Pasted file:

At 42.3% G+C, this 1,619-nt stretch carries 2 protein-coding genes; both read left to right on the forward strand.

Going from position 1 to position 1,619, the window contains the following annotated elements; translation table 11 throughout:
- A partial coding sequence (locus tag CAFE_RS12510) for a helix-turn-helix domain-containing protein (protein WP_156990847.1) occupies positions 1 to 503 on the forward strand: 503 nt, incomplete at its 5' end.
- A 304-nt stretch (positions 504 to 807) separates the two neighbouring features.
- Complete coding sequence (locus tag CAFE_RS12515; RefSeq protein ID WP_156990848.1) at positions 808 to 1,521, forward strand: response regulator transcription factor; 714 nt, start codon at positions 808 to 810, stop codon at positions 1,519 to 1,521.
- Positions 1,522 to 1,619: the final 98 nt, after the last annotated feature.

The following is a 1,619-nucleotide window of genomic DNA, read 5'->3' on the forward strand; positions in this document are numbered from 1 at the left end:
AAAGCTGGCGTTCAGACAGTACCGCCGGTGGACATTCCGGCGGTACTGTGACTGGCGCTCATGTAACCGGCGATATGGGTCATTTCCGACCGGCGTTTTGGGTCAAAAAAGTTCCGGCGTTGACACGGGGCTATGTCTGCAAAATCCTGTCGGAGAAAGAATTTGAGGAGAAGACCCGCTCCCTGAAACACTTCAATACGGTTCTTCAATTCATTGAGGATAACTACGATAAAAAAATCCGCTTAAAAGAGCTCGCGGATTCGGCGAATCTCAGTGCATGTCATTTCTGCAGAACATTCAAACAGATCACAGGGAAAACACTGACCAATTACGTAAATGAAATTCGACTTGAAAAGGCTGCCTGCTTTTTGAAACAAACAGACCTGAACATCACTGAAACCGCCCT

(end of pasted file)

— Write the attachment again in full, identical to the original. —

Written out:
At 42.3% G+C, this 1,619-nt stretch carries 2 protein-coding genes; both read left to right on the forward strand.

Going from position 1 to position 1,619, the window contains the following annotated elements; translation table 11 throughout:
- A partial coding sequence (locus tag CAFE_RS12510) for a helix-turn-helix domain-containing protein (protein WP_156990847.1) occupies positions 1 to 503 on the forward strand: 503 nt, incomplete at its 5' end.
- A 304-nt stretch (positions 504 to 807) separates the two neighbouring features.
- Complete coding sequence (locus tag CAFE_RS12515; RefSeq protein ID WP_156990848.1) at positions 808 to 1,521, forward strand: response regulator transcription factor; 714 nt, start codon at positions 808 to 810, stop codon at positions 1,519 to 1,521.
- Positions 1,522 to 1,619: the final 98 nt, after the last annotated feature.

The following is a 1,619-nucleotide window of genomic DNA, read 5'->3' on the forward strand; positions in this document are numbered from 1 at the left end:
AAAGCTGGCGTTCAGACAGTACCGCCGGTGGACATTCCGGCGGTACTGTGACTGGCGCTCATGTAACCGGCGATATGGGTCATTTCCGACCGGCGTTTTGGGTCAAAAAAGTTCCGGCGTTGACACGGGGCTATGTCTGCAAAATCCTGTCGGAGAAAGAATTTGAGGAGAAGACCCGCTCCCTGAAACACTTCAATACGGTTCTTCAATTCATTGAGGATAACTACGATAAAAAAATCCGCTTAAAAGAGCTCGCGGATTCGGCGAATCTCAGTGCATGTCATTTCTGCAGAACATTCAAACAGATCACAGGGAAAACACTGACCAATTACGTAAATGAAATTCGACTTGAAAAGGCTGCCTGCTTTTTGAAACAAACAGACCTGAACATCACTGAAACCGCCCT